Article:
Saturday, February 16, 2013

Let the Lower Lights Be Burning

Christ is the way, the truth and the life. He is the eternal light.

What does he need us for?

It is much like a light house for a harbor.  There is an upper light, and it shines brightly.  But in order to show where the gap in the reef is located so ships can sail safely through - there needs to be a second light.
The captain needs a lower light down by the shore.  Then he can line up the two lights and sail straight into the harbor following along that line.

Boyd Packer explains how he learned this vital lesson when he was on a boat in the middle of a storm in the Samoan islands.

We arrived in the harbor at Mulifanua. There was one narrow passage we were to go through along the reef. A light on the hill above the beach and a second lower light marked the narrow passage. When a boat was maneuvered so that the two lights were one above the other, the boat would be lined up properly to pass through the dangerous rocks that lined the passage.

But that night there was only one light. Two young men were waiting on the landing to meet us, but the crossing took much longer than usual. After watching for hours for signs of our boat, the young men tired and fell asleep, neglecting to turn on the second light, the lower light. As a result, the passage through the reef was not clear.

The captain maneuvered the boat as best he could toward the one upper light on shore while a crewman held the borrowed flashlight over the bow, searching for rocks ahead. We could hear the breakers crashing over the reef. When we were close enough to see them with the flashlight, the captain frantically shouted reverse and backed away to try again to locate the passage.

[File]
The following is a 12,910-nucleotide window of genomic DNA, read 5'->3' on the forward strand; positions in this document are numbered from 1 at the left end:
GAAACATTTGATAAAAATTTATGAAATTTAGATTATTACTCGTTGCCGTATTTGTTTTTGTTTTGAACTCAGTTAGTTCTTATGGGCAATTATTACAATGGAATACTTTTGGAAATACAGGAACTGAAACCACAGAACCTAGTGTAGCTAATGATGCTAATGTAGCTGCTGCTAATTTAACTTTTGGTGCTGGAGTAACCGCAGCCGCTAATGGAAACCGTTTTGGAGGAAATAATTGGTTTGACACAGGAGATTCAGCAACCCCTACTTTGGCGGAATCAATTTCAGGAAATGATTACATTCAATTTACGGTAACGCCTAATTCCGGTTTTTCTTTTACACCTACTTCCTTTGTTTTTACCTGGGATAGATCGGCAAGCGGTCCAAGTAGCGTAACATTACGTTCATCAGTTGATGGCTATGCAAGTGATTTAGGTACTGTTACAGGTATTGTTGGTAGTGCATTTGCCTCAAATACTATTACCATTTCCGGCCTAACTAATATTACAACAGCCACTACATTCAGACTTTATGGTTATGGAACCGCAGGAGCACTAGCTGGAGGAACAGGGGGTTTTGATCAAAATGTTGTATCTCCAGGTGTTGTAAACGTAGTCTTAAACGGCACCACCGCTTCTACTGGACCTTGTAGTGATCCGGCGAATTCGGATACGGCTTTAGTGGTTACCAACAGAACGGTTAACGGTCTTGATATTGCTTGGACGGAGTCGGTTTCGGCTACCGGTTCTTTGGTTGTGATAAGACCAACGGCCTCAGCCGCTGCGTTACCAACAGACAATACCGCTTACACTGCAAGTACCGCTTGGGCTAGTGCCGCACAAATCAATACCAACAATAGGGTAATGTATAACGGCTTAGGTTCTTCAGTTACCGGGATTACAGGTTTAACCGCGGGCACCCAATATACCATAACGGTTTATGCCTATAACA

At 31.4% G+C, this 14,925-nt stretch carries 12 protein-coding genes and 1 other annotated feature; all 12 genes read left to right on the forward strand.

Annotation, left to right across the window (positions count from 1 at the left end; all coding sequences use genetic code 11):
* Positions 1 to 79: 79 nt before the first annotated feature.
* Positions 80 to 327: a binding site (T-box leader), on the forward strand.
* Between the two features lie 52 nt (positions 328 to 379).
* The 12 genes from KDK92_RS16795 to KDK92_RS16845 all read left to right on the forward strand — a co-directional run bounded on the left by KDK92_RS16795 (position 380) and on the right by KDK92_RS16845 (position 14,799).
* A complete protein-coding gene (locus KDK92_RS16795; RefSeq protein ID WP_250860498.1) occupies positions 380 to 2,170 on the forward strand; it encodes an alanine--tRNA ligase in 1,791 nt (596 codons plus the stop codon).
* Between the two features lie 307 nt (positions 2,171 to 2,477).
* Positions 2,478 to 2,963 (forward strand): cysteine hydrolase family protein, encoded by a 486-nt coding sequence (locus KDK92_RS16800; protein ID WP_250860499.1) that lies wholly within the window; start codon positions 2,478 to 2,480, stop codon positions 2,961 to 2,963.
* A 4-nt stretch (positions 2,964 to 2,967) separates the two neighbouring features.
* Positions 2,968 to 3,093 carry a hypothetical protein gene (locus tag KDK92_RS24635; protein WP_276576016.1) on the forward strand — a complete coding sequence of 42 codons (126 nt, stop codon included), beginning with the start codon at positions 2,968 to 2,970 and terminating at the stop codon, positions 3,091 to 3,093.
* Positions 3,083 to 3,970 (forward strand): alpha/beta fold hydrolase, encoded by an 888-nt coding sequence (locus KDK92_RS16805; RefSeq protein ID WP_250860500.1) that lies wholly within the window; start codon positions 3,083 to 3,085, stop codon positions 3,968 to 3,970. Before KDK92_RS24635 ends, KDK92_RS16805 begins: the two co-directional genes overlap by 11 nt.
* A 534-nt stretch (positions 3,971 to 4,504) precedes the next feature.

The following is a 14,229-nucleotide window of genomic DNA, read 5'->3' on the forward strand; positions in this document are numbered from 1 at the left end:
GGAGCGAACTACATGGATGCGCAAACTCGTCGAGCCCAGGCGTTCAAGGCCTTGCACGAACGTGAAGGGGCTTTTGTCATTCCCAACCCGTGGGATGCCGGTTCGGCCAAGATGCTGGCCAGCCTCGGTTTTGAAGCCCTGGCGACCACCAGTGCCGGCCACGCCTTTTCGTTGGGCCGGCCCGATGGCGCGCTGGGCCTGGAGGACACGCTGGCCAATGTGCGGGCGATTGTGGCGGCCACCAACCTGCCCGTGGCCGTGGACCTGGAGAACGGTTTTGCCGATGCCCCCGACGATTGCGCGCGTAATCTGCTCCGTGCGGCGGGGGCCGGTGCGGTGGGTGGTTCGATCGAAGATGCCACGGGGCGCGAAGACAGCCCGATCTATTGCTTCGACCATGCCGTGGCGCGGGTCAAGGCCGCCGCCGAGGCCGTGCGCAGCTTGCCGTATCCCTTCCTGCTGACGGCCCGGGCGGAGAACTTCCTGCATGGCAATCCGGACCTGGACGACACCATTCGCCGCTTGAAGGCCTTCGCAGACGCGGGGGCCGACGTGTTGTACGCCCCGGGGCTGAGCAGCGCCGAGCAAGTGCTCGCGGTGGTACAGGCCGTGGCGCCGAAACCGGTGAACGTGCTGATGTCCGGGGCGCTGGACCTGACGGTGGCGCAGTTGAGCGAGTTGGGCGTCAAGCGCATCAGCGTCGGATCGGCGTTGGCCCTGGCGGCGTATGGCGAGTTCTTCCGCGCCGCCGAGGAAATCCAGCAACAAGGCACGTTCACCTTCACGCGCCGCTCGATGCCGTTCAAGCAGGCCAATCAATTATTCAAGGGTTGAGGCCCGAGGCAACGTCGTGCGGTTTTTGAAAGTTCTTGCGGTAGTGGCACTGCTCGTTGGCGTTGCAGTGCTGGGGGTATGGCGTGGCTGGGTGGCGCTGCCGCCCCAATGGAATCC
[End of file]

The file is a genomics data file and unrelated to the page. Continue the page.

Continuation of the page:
After many attempts, he knew it would be impossible to find the passage. All we could do was try to reach the harbor at Apia 40 miles away. We were helpless against the ferocious power of the elements. I do not remember ever being where it was so dark.

We made no progress for the first hour, even though the engine was at full throttle. The boat would struggle up a mountainous wave and then pause in exhaustion at the top of the crest with the propellers out of the water. The vibration of the propellers would shake the boat almost to pieces before it slid down the other side.

We were lying spread-eagled on the cover of the cargo hold, holding on with our hands on one side and with our toes locked on the other to keep from being washed overboard. Mark Littleford lost hold and was thrown against the low iron rail. His head was cut, but the rail kept him from being washed away.  Eventually, we moved ahead and near daylight finally pulled into the harbor at Apia.

Oh, how much trouble could have been saved if those two young men had simply done their duty, and turned on the lower light.
In the world, as weak and feeble and fallible as we are - we have been asked to be that lower light.  We don't always know who we are shining for.  We don't know when they'll need our light, or why.  We just know that Christ has asked us to be the lower light.  If we fail to let our light shine for others to see - it might be the very moment they needed our light most - to guide them to the greater light above.    We are not responsible for others 'choices, but we are responsible for our own.  We have been asked to be a beacon of light in the dark night.  Let us not fail in this endeavor. 

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